The Cadbury company, the chocolate makers behind those sinful cream-filled eggs, held a nationwide tryout to find the next Cadbury Bunny. What they found wasn’t a bunny at all, but Lieutenant Dan! The two-legged hound from Richmond, Ohio, edged out several other worthy contenders for the title, including Ginger the Hamster, Conswala the cake-baking llama and Dilly Bar Dabbler the duck. What really made Lt. Dan really Cadbury Bunny-worthy was his heartwarming story. The rescue pup was born with a deformity in his hind paws and tail that led to their eventual amputation. That didn’t stop him from growing up to be a happy boy — and a hoppy one. Because of his leg situation, Lt. Dan sometimes hops around just like a bunny does. “Lieutenant Dan is the epitome of inspiration, passion and energy, showcasing that no matter what challenges you, you can overcome it,” Cadbury said. Now, about the ears …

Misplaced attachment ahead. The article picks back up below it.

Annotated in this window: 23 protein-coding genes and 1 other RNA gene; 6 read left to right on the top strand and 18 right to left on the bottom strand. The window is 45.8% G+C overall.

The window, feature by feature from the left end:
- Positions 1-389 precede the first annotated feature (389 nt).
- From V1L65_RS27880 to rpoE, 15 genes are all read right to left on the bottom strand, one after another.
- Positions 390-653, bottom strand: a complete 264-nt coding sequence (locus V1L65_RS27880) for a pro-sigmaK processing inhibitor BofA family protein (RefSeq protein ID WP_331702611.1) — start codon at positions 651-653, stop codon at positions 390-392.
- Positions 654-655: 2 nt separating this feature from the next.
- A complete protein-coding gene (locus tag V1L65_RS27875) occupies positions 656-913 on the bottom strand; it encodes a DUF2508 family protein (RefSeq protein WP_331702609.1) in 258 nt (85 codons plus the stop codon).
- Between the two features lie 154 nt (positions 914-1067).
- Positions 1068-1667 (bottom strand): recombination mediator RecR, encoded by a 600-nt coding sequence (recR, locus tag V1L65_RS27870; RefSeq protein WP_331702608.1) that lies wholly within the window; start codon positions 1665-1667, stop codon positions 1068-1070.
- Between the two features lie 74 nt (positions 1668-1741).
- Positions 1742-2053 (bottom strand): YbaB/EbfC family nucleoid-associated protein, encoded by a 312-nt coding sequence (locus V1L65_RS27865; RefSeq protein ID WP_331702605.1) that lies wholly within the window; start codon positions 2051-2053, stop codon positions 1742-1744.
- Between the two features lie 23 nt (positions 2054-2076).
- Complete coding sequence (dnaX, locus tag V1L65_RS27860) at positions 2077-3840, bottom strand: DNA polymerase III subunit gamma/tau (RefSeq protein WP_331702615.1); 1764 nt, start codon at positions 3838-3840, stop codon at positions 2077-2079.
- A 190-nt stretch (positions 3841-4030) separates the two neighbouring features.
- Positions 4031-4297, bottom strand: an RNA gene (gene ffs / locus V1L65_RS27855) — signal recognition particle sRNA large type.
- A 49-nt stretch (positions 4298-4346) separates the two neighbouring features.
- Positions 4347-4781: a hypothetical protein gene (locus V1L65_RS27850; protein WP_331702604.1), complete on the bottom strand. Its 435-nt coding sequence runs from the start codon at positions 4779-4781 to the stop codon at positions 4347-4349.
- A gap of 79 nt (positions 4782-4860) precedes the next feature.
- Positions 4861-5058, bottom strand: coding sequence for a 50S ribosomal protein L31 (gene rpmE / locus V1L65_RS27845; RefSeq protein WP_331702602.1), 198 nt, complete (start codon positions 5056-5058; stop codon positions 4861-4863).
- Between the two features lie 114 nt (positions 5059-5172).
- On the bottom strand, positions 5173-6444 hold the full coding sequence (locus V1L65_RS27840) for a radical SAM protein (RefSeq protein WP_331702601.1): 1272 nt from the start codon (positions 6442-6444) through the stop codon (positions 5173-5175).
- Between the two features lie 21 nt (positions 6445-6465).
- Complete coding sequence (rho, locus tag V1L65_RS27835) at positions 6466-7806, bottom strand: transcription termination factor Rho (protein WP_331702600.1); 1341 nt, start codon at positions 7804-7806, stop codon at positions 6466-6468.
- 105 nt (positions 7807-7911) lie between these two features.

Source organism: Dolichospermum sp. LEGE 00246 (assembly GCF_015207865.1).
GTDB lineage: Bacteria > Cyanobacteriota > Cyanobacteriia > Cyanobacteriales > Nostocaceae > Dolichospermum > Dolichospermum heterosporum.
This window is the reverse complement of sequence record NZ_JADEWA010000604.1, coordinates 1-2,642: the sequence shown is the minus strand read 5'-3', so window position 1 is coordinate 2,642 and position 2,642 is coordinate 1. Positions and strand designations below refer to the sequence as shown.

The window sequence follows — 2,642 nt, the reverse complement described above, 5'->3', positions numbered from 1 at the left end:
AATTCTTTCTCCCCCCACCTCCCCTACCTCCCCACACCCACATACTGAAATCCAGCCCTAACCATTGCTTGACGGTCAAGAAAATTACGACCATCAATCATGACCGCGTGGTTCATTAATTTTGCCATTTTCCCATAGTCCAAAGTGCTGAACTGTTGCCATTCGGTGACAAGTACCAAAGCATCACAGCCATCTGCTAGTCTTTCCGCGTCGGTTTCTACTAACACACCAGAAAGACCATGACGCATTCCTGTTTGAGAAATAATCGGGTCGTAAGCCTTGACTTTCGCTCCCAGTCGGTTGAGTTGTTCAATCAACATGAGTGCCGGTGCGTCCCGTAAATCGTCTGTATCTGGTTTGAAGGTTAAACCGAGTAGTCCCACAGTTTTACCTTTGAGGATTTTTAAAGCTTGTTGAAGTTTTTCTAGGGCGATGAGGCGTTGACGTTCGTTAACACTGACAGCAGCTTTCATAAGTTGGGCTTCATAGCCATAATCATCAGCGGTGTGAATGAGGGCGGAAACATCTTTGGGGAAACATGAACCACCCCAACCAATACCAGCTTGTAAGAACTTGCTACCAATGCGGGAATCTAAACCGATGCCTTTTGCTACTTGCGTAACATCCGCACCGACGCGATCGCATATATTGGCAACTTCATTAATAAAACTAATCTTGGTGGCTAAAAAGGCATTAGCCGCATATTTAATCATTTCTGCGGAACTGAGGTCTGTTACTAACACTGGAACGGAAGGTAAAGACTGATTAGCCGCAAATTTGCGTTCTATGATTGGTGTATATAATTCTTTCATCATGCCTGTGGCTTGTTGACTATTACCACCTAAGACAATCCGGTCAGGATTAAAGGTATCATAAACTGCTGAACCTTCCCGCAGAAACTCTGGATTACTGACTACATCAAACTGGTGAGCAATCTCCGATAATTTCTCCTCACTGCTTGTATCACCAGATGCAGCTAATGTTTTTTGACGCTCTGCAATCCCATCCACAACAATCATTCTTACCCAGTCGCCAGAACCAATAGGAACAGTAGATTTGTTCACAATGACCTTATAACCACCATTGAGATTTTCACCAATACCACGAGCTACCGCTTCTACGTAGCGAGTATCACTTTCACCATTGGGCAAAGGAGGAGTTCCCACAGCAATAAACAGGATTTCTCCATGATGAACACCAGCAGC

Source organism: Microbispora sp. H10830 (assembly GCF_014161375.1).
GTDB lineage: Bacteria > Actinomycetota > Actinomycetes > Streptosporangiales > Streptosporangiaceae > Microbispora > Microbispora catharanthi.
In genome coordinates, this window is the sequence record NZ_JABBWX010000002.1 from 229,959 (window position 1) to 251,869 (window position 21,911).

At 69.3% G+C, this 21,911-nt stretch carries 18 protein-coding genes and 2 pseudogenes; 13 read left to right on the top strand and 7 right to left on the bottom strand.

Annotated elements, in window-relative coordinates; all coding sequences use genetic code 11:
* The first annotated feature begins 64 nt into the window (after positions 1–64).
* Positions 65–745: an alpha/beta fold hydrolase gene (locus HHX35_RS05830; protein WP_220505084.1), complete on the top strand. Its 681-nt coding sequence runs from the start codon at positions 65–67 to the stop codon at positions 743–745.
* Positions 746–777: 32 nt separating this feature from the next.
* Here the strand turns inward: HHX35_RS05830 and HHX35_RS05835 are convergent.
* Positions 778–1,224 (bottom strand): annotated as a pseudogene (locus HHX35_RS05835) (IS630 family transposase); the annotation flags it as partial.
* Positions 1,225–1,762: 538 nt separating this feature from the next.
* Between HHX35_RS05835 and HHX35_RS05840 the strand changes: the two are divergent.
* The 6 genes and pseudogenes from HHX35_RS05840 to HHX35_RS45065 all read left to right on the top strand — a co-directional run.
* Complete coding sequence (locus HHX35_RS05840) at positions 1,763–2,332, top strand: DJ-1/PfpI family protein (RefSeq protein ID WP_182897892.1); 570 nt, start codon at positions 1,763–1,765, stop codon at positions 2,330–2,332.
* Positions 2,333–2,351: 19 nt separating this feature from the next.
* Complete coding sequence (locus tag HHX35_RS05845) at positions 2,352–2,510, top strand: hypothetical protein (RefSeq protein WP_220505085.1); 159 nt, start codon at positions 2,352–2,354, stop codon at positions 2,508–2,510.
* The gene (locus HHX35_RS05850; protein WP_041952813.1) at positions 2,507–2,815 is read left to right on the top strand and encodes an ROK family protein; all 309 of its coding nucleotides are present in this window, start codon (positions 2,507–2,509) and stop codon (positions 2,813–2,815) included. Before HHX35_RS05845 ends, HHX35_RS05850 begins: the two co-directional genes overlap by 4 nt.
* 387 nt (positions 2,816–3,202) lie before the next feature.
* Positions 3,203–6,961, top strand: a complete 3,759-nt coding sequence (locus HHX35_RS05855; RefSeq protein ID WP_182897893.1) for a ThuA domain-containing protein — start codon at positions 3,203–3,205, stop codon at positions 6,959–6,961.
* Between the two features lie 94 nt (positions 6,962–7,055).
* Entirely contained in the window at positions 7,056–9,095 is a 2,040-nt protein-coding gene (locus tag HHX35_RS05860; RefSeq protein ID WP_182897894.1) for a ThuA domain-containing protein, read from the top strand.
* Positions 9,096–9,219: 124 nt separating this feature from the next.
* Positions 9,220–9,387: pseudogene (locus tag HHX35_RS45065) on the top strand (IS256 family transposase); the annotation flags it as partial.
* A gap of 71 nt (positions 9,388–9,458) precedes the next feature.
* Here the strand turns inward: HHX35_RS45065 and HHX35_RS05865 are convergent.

Relax, close your eyes…

There are so many beautiful stories of communities coming together to make music recently, even while they are kept apart. The Arkansas Symphony Orchestra is hosting a lovely “Bedtime with Bach” series where every night at 9 p.m., one or a few of their musicians performs a soothing piece from their home, streamed on the ASO’s Facebook page. Viewers have said it’s a great way to feel connected to their community, and enjoy the transformative joy and comfort of beautiful music. (Speaking of, this version of Ode to Joy, performed by isolated members of the Rotterdam Philharmonic Orchestra, will bring you to tears. Not weeping. I mean big, fat, ugly, painful sobbing tears.) PSA: If there were a time to get involved with your local arts community, it’s now! Go like, follow, watch and support your local symphony or music groups. They’re all doing something to help keep beauty in your lives! And right now they need you, just as much as you need them.